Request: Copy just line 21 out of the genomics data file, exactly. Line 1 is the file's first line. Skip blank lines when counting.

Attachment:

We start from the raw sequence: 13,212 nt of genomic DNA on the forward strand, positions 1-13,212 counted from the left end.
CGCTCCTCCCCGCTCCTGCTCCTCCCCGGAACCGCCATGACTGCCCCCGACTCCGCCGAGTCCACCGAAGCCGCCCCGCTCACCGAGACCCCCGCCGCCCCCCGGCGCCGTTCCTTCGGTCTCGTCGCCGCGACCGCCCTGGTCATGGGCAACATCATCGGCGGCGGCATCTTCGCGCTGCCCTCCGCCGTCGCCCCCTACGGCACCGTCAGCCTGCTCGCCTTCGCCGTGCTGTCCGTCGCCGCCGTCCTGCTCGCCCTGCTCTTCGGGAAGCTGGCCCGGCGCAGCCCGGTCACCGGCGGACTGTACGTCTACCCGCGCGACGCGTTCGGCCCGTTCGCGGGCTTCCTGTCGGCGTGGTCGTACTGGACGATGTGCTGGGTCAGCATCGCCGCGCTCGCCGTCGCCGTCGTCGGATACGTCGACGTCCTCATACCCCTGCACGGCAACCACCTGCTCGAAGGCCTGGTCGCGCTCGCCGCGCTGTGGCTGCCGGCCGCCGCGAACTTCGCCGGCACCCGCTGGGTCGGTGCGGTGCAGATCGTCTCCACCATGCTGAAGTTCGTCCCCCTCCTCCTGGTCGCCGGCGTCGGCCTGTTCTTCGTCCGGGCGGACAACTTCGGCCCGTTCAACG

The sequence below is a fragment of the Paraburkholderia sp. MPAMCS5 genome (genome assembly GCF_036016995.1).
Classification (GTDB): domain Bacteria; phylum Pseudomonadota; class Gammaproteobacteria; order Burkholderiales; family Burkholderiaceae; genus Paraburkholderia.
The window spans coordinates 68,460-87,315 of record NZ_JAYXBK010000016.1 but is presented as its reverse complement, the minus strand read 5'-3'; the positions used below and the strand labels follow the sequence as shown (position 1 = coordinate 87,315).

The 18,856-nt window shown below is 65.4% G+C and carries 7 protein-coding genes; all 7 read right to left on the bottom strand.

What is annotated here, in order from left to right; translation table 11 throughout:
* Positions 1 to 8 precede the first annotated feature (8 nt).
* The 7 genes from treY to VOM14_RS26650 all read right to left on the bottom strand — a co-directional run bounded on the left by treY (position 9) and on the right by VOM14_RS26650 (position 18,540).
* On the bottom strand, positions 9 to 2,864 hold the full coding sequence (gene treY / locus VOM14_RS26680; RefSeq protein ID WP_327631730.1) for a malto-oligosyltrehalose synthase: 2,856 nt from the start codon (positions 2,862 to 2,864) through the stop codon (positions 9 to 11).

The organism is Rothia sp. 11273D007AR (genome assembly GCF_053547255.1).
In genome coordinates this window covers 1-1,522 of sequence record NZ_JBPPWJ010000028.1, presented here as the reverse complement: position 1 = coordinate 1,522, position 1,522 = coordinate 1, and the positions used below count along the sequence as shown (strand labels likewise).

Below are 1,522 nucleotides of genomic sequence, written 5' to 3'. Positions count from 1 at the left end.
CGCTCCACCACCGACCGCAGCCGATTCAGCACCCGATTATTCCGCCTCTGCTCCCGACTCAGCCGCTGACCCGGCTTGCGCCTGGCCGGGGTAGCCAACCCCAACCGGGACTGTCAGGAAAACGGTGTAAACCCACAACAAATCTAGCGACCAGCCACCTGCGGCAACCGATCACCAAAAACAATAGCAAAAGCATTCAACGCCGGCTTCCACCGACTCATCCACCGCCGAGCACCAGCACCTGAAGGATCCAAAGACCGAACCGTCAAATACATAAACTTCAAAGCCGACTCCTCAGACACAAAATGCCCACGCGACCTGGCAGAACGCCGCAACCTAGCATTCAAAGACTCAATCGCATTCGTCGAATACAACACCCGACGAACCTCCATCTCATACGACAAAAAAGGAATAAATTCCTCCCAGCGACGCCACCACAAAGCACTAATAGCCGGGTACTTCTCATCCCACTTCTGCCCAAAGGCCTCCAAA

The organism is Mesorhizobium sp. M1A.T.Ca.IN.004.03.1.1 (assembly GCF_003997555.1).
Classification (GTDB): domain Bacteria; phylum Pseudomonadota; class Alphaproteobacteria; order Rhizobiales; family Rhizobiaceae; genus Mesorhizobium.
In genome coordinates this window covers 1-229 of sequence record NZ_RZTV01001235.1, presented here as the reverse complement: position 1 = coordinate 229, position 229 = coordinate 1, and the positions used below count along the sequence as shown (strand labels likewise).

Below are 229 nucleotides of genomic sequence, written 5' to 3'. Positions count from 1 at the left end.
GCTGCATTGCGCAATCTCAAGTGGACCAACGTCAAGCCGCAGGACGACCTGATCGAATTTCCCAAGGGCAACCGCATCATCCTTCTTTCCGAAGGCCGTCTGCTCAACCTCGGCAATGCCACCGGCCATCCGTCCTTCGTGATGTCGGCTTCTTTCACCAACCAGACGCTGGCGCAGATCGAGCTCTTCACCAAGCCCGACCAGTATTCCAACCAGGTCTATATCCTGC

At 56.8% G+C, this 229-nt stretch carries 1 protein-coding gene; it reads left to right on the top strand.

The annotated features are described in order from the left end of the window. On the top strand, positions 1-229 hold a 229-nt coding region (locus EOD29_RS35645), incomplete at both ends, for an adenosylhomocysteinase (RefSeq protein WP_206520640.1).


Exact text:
The annotated features are described in order from the left end of the window. On the top strand, positions 1-229 hold a 229-nt coding region (locus EOD29_RS35645), incomplete at both ends, for an adenosylhomocysteinase (RefSeq protein WP_206520640.1).